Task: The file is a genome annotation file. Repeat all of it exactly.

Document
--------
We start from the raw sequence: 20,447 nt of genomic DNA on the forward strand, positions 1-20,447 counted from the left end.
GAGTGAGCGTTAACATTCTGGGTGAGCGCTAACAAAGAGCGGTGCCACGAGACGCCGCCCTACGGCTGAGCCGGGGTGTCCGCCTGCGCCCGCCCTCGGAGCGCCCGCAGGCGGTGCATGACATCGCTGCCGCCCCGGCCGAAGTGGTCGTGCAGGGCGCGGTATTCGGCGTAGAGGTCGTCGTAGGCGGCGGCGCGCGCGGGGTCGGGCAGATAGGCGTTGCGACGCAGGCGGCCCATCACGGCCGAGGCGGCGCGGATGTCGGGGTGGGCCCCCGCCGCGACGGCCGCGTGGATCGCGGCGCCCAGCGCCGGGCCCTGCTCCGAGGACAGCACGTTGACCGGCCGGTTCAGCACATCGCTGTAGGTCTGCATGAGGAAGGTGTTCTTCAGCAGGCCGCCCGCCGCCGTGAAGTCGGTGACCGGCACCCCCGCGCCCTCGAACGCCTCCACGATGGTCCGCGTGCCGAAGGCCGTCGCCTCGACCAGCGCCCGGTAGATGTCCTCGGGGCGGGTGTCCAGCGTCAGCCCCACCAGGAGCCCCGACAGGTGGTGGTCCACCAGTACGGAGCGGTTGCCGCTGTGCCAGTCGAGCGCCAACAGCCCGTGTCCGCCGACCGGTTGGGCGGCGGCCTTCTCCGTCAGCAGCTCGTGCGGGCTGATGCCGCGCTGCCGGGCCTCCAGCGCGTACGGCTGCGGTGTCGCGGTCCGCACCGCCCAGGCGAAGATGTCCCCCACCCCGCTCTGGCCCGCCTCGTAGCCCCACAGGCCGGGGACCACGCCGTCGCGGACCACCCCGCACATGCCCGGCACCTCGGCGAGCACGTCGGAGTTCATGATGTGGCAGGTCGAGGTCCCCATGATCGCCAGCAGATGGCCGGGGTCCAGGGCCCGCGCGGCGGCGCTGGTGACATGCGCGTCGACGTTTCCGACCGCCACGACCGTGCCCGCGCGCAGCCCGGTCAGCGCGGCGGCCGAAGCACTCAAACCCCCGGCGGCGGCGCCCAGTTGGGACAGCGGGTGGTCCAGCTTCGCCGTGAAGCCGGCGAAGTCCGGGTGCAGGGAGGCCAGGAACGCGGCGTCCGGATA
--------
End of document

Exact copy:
We start from the raw sequence: 20,447 nt of genomic DNA on the forward strand, positions 1-20,447 counted from the left end.
GAGTGAGCGTTAACATTCTGGGTGAGCGCTAACAAAGAGCGGTGCCACGAGACGCCGCCCTACGGCTGAGCCGGGGTGTCCGCCTGCGCCCGCCCTCGGAGCGCCCGCAGGCGGTGCATGACATCGCTGCCGCCCCGGCCGAAGTGGTCGTGCAGGGCGCGGTATTCGGCGTAGAGGTCGTCGTAGGCGGCGGCGCGCGCGGGGTCGGGCAGATAGGCGTTGCGACGCAGGCGGCCCATCACGGCCGAGGCGGCGCGGATGTCGGGGTGGGCCCCCGCCGCGACGGCCGCGTGGATCGCGGCGCCCAGCGCCGGGCCCTGCTCCGAGGACAGCACGTTGACCGGCCGGTTCAGCACATCGCTGTAGGTCTGCATGAGGAAGGTGTTCTTCAGCAGGCCGCCCGCCGCCGTGAAGTCGGTGACCGGCACCCCCGCGCCCTCGAACGCCTCCACGATGGTCCGCGTGCCGAAGGCCGTCGCCTCGACCAGCGCCCGGTAGATGTCCTCGGGGCGGGTGTCCAGCGTCAGCCCCACCAGGAGCCCCGACAGGTGGTGGTCCACCAGTACGGAGCGGTTGCCGCTGTGCCAGTCGAGCGCCAACAGCCCGTGTCCGCCGACCGGTTGGGCGGCGGCCTTCTCCGTCAGCAGCTCGTGCGGGCTGATGCCGCGCTGCCGGGCCTCCAGCGCGTACGGCTGCGGTGTCGCGGTCCGCACCGCCCAGGCGAAGATGTCCCCCACCCCGCTCTGGCCCGCCTCGTAGCCCCACAGGCCGGGGACCACGCCGTCGCGGACCACCCCGCACATGCCCGGCACCTCGGCGAGCACGTCGGAGTTCATGATGTGGCAGGTCGAGGTCCCCATGATCGCCAGCAGATGGCCGGGGTCCAGGGCCCGCGCGGCGGCGCTGGTGACATGCGCGTCGACGTTTCCGACCGCCACGACCGTGCCCGCGCGCAGCCCGGTCAGCGCGGCGGCCGAAGCACTCAAACCCCCGGCGGCGGCGCCCAGTTGGGACAGCGGGTGGTCCAGCTTCGCCGTGAAGCCGGCGAAGTCCGGGTGCAGGGAGGCCAGGAACGCGGCGTCCGGATA